• Andreia Patricia Rodriguez Guilherme
  • Joanna Borucka
  • Azaria Williams
  • Catherine Granger
  • Eileen Dean
  • Sue Addis
  • Carol Hart
  • Jacqueline Price
  • Mary Wells
  • Tiprat Argatu
  • Christie Frewin
  • Souad Bellaha
  • Ann Turner
  • N’Taya Elliott-Cleverley
  • Rose Marie Tinton
  • Ranjit Gill
  • Helen Joy
  • Emma Robertson
  • Nicole Anderson
  • Linda Maggs
  • Carol Smith
  • Sophie Moss
  • Christina Rowe
  • Susan Hannaby
  • Michelle Lizanec
  • Wieslawa Mierzejewska
  • Judith Rhead
  • Anna Ovsyannikova
  • Tina Eyre
  • Katie Simpson
  • Bennylyn Burke and her two-year-old daughter
  • Samantha Heap
  • Geetika Goyal
  • Imogen Bohajczuk
  • Wenjing Xu
  • Sarah Everard

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In a week that’s shown women often aren’t safe outdoors, this list of names also reminds us that so many women aren’t safe indoors, either. And with the knowledge there was a surge in the number of calls made to the National Domestic Abuse Helpline during the first three months of lockdown last year, it’s actually perhaps not such a surprising truth. 

In response to this, Mandu Reid, leader of the Women’s Equality Party, told Stylist: “Recent events have made it starkly clear that not only are too many women at risk of violence in their own homes, but we are not safe or free on the streets either. We have seen an outpouring of anger, hurt, and grief from women as they see their own pain and experiences reflected in the awful recent news about Sarah Everard. My heart aches for everyone who knew and loved her.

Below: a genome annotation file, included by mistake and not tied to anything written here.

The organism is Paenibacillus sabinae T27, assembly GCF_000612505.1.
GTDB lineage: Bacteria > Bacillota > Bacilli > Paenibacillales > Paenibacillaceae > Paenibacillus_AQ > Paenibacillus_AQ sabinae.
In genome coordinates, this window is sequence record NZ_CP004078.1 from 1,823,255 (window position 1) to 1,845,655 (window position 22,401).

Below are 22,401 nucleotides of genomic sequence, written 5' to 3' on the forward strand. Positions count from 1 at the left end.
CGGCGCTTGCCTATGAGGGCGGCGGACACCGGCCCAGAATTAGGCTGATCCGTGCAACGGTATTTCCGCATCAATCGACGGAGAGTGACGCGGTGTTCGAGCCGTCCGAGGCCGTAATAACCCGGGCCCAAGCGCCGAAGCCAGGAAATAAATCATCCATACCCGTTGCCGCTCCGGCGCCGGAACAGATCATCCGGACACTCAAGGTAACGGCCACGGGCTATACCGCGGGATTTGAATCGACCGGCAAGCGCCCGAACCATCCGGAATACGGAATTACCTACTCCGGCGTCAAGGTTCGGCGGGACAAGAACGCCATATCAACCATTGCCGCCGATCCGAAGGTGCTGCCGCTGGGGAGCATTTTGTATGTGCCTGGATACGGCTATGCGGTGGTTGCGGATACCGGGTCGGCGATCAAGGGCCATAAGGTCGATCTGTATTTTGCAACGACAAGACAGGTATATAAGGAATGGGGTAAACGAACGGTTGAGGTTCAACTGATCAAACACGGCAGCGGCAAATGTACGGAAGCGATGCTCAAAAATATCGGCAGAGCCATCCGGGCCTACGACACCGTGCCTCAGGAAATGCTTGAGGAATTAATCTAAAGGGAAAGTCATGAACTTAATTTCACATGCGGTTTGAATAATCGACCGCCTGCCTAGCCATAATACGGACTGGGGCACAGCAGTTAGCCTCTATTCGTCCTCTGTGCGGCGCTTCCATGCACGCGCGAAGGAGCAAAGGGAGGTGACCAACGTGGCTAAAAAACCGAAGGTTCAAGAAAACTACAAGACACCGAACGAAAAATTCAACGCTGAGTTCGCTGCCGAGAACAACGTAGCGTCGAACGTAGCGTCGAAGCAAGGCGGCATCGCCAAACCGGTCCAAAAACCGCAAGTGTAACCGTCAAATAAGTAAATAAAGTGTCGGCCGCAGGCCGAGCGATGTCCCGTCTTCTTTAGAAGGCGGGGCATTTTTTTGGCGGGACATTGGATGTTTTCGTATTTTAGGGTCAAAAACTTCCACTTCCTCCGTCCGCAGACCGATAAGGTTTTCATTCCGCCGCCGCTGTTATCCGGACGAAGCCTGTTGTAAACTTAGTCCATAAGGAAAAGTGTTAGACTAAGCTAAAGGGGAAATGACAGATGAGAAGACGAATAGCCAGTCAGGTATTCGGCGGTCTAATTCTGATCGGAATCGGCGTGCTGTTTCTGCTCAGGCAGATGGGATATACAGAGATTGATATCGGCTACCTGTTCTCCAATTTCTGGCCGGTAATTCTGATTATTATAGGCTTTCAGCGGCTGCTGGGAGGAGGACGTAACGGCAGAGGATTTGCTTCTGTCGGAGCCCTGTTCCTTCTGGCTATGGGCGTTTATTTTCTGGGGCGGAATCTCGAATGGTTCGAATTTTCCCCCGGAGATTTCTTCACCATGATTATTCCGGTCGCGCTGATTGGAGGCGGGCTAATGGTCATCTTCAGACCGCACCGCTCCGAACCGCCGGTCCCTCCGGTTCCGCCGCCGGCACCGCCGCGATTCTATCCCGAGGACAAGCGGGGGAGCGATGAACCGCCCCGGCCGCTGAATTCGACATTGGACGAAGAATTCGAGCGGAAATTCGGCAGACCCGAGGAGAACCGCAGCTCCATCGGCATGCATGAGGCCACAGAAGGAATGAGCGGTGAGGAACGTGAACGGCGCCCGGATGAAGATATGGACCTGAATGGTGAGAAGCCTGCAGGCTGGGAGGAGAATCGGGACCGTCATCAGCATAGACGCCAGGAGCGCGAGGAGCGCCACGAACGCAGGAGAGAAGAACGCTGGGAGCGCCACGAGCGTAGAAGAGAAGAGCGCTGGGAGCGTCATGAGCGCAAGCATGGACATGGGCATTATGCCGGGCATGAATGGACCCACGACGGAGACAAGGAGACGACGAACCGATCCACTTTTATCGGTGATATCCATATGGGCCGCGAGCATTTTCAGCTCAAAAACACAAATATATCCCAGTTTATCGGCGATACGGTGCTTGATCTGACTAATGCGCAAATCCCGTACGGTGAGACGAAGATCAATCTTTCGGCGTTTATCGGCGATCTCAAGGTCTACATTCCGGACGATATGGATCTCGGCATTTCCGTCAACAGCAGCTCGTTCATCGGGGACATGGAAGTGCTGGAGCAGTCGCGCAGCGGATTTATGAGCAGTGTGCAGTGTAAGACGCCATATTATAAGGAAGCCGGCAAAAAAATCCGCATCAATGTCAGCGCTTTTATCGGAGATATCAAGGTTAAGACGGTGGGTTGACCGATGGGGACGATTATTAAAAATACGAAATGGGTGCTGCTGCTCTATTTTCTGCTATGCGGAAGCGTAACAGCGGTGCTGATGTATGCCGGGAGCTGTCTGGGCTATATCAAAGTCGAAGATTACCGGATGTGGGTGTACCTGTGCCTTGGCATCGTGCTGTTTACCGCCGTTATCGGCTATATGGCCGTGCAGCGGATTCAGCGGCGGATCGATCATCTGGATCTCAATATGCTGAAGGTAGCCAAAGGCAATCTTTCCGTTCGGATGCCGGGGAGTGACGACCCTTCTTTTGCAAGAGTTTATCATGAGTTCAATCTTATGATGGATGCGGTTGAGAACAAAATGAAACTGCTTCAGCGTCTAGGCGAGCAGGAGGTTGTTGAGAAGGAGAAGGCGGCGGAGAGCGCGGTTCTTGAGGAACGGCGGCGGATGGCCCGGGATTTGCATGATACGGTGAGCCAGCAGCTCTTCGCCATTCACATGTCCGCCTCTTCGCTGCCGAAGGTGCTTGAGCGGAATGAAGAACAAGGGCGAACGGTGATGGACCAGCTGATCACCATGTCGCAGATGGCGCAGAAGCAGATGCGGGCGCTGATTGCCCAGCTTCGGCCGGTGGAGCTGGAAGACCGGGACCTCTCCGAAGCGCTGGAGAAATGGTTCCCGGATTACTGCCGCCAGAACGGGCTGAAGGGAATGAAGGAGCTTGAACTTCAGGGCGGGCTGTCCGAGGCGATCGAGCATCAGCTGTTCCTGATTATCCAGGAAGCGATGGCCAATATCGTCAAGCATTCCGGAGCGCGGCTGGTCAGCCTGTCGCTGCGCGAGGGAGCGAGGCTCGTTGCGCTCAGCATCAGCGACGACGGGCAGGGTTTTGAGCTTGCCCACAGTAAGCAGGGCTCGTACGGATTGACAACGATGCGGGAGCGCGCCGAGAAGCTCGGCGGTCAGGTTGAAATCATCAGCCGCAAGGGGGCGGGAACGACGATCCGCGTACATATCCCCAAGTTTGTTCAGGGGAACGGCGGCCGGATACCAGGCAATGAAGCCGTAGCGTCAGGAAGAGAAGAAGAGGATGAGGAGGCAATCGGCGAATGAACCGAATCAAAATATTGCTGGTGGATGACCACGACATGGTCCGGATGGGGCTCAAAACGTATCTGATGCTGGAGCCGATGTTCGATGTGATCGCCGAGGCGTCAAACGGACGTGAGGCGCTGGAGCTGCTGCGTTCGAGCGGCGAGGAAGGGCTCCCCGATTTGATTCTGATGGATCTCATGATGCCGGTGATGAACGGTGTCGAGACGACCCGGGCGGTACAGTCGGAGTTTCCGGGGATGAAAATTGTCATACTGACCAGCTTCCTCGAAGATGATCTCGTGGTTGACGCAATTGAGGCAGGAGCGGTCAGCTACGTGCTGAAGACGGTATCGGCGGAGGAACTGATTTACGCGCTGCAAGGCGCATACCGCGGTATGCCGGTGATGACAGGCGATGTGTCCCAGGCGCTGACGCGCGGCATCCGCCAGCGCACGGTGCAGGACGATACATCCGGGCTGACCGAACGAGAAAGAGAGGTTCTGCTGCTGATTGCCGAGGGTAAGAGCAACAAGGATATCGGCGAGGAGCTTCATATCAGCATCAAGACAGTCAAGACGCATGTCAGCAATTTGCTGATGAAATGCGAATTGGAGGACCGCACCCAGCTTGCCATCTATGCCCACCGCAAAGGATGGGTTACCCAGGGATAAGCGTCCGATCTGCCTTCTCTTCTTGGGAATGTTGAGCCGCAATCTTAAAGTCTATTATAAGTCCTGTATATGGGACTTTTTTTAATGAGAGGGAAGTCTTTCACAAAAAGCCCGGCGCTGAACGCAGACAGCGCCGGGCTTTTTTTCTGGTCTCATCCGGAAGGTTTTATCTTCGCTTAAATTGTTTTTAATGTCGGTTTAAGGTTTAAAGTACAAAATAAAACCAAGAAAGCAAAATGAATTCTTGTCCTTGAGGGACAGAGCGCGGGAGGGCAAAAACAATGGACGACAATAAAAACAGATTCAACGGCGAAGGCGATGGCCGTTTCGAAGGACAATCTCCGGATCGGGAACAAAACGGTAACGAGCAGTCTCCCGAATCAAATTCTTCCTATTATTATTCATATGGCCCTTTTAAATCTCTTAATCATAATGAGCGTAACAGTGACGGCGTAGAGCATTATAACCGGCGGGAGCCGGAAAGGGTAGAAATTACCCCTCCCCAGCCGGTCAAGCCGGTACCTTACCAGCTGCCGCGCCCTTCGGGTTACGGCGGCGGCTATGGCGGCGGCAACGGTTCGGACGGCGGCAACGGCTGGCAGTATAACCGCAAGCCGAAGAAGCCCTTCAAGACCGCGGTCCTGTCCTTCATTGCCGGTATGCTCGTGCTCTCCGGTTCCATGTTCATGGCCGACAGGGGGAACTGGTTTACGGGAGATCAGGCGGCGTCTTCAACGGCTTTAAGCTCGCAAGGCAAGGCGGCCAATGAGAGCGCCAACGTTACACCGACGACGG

“It is clear our justice system is not working, that our police and too many politicians fail women at every turn. Those with power and influence must step up and use it to make things better for women and girls. Enough is enough. We need to see ending violence against women and girls become a policing and political priority - not just in London, but across the country. We will accept nothing less.”

This is a view that has been echoed by women on Twitter over recent days.